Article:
Emerging companies in IT and biotechnology can now look to another source of
funding to augment their funding from venture capitalists to help carry their
A new fund, the GATX/MM Venture Finance Partnership has been formed to provide
debt financing, working capital loans, software and equipment leases to new companies
in IT and biotechnology. The fund will be available to companies already backed
by venture capital. This is the first time such a fund has been available in Canada.
The partnership of MM Venture Partners of Toronto and GATX Venture Finance Canada
(a subsidiary of GATX Capital Corporation of San Francisco) has raised $50 million.
To qualify for the fund, 'companies must have strong management teams, must already
be receiving venture capital, be in good markets and doing at least $4 million
to $5 million in business a year,' says Minhas Mohamed, managing partner of MM
Venture Partners. MM Venture Partners will not get involved in the governance
of a company as a venture capitalist would, but assistance will be given to companies
looking to enter the U.S. market through MM Venture Partners' relationship with
their San Francisco-based partner GATX.
'The fund will help emerging companies with long-term investment, working capital
for equipment and growth,' says Mohamed. Investment will range from $1 million
to $5 million, with the average transaction between $2 million and $3 million.
The fund was established to meet the needs of emerging companies that do not want
to dilute their investment in their own fast growing companies. Mohamed has worked
in the venture capital business for 14 years and always felt there was a need
for fund like this one. In the U.S., Mohamed's partner GATX has helped finance
successful companies including Ascend Communications, Human Genome Sciences, WebTV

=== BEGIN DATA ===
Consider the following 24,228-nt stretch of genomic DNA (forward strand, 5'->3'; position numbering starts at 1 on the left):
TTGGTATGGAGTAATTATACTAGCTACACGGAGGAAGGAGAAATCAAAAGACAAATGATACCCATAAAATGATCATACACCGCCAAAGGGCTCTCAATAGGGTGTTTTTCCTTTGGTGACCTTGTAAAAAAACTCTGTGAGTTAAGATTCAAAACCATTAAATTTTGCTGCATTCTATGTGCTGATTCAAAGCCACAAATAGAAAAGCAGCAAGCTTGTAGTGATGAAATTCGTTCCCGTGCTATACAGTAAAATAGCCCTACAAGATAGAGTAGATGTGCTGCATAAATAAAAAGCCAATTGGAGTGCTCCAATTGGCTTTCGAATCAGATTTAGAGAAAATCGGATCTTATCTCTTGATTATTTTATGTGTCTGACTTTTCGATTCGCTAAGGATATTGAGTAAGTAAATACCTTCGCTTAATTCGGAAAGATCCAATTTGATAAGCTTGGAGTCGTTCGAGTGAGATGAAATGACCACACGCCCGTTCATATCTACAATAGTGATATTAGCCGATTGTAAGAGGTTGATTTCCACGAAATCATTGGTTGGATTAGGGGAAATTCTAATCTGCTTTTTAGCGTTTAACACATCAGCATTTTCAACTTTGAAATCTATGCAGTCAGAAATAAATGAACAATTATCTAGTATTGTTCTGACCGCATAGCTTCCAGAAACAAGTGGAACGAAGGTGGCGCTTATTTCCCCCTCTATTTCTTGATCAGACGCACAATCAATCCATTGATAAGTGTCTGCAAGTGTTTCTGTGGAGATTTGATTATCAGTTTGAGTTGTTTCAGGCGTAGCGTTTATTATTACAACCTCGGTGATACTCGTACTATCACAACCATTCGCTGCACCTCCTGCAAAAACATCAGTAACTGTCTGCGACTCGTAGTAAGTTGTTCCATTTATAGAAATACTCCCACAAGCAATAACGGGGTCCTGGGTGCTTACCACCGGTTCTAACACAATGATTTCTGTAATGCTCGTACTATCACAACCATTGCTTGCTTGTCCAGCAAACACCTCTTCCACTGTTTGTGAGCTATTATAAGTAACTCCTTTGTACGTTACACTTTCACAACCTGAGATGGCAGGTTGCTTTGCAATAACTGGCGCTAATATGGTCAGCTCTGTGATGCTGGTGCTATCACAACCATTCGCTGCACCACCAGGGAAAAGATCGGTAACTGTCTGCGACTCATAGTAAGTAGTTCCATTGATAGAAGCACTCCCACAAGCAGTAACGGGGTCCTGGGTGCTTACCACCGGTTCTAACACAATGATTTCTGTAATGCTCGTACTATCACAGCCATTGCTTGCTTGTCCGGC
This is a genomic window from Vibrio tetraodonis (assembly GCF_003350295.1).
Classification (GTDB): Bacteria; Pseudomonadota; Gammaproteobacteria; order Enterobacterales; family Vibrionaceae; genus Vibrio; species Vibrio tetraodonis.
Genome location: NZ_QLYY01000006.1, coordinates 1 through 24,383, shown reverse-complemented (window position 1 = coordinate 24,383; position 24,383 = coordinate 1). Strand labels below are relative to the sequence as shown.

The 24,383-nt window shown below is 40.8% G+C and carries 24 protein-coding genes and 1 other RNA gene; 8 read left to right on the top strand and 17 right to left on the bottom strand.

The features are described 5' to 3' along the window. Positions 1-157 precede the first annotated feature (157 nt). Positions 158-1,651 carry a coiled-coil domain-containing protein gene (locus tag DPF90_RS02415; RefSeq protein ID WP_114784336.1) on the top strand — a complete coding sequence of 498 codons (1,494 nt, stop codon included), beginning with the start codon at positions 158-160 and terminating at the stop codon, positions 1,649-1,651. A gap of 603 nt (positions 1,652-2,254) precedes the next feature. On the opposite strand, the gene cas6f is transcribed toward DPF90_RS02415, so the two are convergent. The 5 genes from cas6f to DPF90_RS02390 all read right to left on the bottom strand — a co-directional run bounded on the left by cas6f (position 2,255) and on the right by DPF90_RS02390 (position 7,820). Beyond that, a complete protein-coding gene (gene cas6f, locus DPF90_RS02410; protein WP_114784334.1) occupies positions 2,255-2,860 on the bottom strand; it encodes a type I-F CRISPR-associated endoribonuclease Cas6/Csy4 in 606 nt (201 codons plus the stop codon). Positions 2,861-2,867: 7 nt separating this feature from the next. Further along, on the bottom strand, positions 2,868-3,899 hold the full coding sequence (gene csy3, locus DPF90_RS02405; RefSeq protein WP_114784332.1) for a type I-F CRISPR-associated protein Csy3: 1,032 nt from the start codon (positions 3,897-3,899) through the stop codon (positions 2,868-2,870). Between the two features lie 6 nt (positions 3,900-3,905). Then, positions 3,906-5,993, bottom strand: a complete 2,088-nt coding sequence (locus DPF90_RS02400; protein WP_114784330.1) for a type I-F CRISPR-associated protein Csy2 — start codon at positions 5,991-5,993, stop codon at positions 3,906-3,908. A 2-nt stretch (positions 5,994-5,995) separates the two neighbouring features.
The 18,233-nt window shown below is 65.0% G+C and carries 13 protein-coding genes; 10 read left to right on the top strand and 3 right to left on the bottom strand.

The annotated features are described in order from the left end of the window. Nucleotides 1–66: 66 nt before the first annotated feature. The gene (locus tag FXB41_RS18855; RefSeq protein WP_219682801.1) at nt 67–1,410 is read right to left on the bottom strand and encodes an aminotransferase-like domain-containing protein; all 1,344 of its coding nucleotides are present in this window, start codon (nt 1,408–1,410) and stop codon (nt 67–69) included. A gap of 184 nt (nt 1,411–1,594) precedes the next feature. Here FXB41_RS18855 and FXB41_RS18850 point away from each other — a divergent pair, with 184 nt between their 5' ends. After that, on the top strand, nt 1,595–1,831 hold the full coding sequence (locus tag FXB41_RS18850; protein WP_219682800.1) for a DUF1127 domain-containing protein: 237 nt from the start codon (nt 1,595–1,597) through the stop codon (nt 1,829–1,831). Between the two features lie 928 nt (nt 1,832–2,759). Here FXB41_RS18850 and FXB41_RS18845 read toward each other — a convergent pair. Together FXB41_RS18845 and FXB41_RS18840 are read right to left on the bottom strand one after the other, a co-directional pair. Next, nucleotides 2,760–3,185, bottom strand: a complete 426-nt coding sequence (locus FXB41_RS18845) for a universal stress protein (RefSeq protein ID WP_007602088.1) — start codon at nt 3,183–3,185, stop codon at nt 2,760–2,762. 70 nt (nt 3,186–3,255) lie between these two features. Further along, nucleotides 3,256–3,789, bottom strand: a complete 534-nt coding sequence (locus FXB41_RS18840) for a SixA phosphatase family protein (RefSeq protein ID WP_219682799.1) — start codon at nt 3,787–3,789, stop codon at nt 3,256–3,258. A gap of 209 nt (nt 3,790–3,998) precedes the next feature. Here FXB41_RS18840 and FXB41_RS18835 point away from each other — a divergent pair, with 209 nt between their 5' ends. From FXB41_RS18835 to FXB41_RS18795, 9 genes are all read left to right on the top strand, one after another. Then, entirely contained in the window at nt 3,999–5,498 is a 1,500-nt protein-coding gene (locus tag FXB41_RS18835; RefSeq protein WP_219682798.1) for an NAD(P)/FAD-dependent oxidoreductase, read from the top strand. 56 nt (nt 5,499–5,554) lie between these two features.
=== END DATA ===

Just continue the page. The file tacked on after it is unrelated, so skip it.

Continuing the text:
(bought by Microsoft), Exodus Communcations and Red Pepper (bought by PeopleSoft).
'It gives companies an opportunity to work with our partners in the U.S.,' says
GATX Corporation is a pretty solid company that's well known for its huge assets,
says Peter Morand, biotech consultant and president and CEO of the Canadian Science
and Technology Generation Fund. He sees this new initiative as an important one.
'I can't think of a fund that combines IT and biotechnology and that's where the
convergence is going,' says Morand.
While Morand's fund covers different areas of science, it does not fund companies
involved in clinical, health or human-use. As well, 'Our strategy is shorter term,'
he says. The MM Venture Partners financing will assist biotech companies that
require longer term financing. For many companies in biotech, where several years
are often needed for R&D, this type of financing can be crucial to their survival.
Doron Opher of KPMG Corporation Finance Inc. says that new IT companies usually
have no tangible assets for debt. The reality is that investors of new businesses
don't see an opportunity, say, to achieve 100 times on their investment. Only
about one in 10 investments are real winners. 'This is why we see new debt financing.
It is relatively a strategic investment.' Opher says this type of financing can
be applied to cash flow, and is good for a company that is still in the beta-testing
phase before it brings a product to market. Although he sees this new fund as
essentially a good idea, Opher warns that new companies should study all the details
of the contract for its complexities and clauses.
About 15 companies have approached MM Venture Partners for financing since the
fund was launched in early August. Ten of those companies are from the IT industry
and five are biotech companies.
Mohamed would not reveal whom he is doing business with, because most of these
deals are still being finalized. But, he says, 'We are open for business.'